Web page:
I’ll end with two practical concerns I have with the pendulum swing I see in some of the public sphere of conservative Christendom that’s been trickling down locally.

  1. It makes advancement mainly a function of women teaching and (accidentally?) devalues all the other ways women serve as an essential part of the body. It’s like we want all women to be teachers. I understand why the focus is on women teaching, because that’s the area that some are slower to embrace–feels risky, like a woman might overstep the bounds. But, in the same way I think men can be devalued when they aren’t teachers or pastors, I think the same thing is happening with women and we should avoid this silliness at all costs. You don’t have to be an up-front teacher in order to be a spiritual mother. A female on a stage speaking to a group is not essential to thriving spiritual mothering or the fulfillment of a woman’s role in the local body. A woman teacher is no more effective or influential in God’s economy because she’s been given a microphone.
  2. Our swing is in tandem with the current swing of liberal and unorthodox Christians as well as with the world, albeit on a different scale. This doesn’t make it all wrong, but it’s something to note. When the world is swinging into transgenderism and gender queer identity, and the liberal church is swinging into ordination of women and self-identified gay Christians, the conservative swing toward a disproportionate valuing of the stage/platform as the most important place for women to serve may seem minor, but we should pay attention to it. Don’t throw the baby out with the bathwater––there are important things to learn in this pendulum swing, good and right actions to take. There are many faithful upfront women teachers that I love and have learned a ton from–I want their number to increase! But maybe the most important lesson is that the pendulum needs to be smashed with God’s word.

Christians have a fixed and ancient reference point. Let’s hold fast to it.

A New Year’s Invitation: Resolved, to Tear My Heart to Shreds

I’ve been thinking for some time about New Year’s resolutions. I often read through Edward’s list for inspiration at the end of the year. He has a way of injecting our impending death into our living so that our lives are smaller and bigger all at once.

One basic theme keeps making its way to my mind and heart. It’s not exciting, not new, not deep or intellectual. It’s that I would stop sinning against God and the people around me. All the things in life I’d like to accomplish would be greatly aided if I could make even small gains in victory over sin. My hopes and dreams are great and many and all of them require Christ’s righteousness and a killing of sin.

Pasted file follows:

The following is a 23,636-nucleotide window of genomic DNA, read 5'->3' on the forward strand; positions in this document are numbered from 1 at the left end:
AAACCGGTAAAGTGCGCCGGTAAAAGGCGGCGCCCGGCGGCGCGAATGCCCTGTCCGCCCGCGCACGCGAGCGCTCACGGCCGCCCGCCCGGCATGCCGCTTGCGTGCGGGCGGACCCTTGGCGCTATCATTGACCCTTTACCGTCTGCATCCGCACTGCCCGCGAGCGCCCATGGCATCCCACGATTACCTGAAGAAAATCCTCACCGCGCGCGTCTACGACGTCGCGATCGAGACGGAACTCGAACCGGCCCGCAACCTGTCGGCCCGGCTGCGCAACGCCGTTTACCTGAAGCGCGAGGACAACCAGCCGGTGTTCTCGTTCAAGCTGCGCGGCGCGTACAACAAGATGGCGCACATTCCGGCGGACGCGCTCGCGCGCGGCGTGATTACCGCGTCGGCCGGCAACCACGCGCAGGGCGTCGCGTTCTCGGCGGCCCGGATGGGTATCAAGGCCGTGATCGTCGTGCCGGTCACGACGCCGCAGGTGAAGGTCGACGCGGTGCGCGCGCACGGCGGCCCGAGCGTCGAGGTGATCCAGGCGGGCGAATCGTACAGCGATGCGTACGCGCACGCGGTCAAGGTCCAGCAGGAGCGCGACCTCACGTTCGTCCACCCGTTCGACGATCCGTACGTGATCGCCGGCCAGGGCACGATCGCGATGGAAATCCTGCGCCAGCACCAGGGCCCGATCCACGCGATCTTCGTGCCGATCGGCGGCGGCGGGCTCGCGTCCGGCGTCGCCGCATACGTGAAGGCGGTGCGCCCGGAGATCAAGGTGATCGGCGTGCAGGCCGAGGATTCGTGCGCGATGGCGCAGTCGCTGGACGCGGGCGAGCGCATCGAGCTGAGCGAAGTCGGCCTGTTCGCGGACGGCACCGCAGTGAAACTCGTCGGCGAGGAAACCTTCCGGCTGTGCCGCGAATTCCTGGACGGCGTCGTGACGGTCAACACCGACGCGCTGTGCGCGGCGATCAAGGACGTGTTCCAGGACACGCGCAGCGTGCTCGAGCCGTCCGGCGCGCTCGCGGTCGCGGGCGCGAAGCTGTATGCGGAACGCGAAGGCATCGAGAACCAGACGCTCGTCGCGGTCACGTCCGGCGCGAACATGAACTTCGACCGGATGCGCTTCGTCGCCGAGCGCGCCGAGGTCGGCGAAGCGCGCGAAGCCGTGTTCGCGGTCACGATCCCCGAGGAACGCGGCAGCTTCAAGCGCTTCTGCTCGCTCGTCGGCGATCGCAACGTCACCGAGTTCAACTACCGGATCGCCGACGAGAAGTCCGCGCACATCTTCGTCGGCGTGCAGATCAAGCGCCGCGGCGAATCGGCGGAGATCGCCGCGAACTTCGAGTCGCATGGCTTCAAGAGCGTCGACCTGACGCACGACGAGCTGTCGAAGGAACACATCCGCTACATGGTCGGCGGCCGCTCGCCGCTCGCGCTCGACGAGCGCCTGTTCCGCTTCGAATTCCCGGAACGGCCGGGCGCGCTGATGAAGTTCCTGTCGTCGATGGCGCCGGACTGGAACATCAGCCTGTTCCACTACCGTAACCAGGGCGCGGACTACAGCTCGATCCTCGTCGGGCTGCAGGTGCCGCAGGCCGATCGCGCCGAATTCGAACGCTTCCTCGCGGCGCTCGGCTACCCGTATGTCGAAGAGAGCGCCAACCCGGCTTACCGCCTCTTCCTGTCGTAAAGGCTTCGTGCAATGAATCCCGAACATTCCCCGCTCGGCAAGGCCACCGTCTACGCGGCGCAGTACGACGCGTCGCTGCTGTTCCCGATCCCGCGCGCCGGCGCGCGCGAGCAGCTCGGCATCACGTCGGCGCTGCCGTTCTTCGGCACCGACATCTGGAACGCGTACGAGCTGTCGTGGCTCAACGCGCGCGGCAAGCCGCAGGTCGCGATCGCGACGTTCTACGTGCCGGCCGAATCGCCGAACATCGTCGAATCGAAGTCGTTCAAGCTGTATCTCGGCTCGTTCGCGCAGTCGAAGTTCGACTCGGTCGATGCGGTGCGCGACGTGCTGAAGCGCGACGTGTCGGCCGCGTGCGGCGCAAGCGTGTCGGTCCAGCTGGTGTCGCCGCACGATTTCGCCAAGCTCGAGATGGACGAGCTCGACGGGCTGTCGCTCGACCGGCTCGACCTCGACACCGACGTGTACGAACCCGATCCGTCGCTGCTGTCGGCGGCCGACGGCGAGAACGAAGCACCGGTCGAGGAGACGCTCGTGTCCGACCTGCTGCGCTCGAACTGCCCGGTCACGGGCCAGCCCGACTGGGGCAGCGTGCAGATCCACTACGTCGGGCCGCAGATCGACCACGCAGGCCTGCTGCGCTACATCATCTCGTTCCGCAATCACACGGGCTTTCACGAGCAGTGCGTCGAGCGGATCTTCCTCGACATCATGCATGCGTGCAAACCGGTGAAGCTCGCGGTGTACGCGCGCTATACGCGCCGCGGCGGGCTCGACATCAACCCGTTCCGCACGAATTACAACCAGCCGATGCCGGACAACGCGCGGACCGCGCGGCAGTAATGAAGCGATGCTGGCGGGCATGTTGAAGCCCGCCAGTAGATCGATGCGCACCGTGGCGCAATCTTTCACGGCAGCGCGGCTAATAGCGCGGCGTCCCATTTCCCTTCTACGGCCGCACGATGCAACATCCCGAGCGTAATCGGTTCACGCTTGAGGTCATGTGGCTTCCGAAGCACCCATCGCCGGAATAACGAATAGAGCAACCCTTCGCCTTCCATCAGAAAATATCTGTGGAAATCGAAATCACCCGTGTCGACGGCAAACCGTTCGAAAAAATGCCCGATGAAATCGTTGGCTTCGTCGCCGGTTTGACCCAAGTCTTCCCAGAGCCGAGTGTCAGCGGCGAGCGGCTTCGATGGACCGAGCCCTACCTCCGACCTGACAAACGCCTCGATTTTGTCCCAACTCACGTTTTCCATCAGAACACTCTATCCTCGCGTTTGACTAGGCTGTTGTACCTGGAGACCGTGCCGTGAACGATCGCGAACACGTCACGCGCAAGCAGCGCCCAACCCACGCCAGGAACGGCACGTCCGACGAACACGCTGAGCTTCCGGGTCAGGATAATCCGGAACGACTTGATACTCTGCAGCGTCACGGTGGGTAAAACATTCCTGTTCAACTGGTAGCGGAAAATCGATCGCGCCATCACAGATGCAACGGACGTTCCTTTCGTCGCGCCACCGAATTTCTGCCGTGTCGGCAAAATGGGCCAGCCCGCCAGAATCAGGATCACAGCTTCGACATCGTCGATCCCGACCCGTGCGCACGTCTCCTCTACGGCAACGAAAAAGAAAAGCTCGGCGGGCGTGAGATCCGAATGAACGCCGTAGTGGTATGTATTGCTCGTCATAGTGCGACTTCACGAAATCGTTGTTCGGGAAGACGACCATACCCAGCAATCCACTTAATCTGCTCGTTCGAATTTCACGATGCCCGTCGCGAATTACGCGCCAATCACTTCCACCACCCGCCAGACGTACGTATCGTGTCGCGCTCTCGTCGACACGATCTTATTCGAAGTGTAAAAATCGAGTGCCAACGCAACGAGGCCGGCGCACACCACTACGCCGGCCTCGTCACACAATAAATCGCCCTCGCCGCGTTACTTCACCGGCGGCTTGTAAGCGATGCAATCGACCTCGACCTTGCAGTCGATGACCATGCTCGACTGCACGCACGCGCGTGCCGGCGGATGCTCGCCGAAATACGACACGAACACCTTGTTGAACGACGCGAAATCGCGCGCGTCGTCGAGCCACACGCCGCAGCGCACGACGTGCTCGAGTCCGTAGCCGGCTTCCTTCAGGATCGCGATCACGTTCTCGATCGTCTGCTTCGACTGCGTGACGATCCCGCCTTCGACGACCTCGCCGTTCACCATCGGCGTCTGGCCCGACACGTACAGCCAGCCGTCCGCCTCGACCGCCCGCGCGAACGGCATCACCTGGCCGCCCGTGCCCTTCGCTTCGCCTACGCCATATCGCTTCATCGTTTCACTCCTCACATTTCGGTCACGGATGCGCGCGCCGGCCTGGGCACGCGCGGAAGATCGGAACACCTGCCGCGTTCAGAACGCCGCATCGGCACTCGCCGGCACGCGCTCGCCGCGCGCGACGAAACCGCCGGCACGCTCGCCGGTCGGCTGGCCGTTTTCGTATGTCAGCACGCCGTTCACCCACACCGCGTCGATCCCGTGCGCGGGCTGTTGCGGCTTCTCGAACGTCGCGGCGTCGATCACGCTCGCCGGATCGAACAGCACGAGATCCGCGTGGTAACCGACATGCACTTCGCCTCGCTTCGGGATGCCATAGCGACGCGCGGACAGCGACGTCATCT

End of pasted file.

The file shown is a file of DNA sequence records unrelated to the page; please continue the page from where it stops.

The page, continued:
I want to be the kind of parent that is parenting with the salvation of a thousand generations in mind, not merely surviving the irritations of the evening. I want to be the kind of wife that helps and doesn’t hinder, that does good and not harm all the days of his life. I want to be the kind of friend that is completely committed to another’s well-being, especially their eternal well-being, without worrying about reciprocity. I want to be the kind of church member that honors her leaders, that sharpens and loves them, and that sees and cares for the whole body–the unseen and indispensable. I want to be the kind of online person who is so earnest and sincere in her words and sharing that trying to people-please or schlep for popularity is a non-factor, but the glory of God is all.

You can see how sin, maybe especially inward sin without obvious manifestations, is a giant roadblock to all of these hopes and dreams.

I will not parent with a thousand generations in mind if I’m stuck in the sin of selfishness and laziness and can’t rouse myself to be laid down as a sacrifice on the altar of daily living. I cannot be the kind of wife who helps and doesn’t hinder, doing good everyday if I’m stuck in the sin of a critical spirit. I cannot be the kind of friend who has another’s eternal well-being in mind if I’m stuck in the sin of keeping tallies. I cannot be the kind of church member who honors her leaders and cares for the whole body if I’m stuck in the sin of desiring honor or a voice for myself. And I cannot be the kind of online person who is sincere in her service and brings glory to God if I’m stuck in the sin of people-pleasing or platform-building.

Edwards 56th resolution says this:

“56. Resolved, never to give over, nor in the least to slacken my fight with my corruptions, however unsuccessful I may be.”

It’s that last phrase that must not be lopped off: “...however unsuccessful I may be.” If success is what keeps me in the fight against sin, then I’ve gotten it wrong. Especially since the more I see my sin and the more I try to kill it, the more God reveals deeper layers to my sin. How is it that twenty-five years of walking with Jesus and I sense more sin in myself than ever before? Shouldn’t the opposite thing be happening? Discouragement is the road to circular sin apathy. If I’m discouraged by my lack of success in killing sin, I think it’s hopeless and I stop trying so hard, which reinforces the evidence that I just can’t quit sinning in any capacity. Fighting sin can’t be based on how I feel I’m doing at it.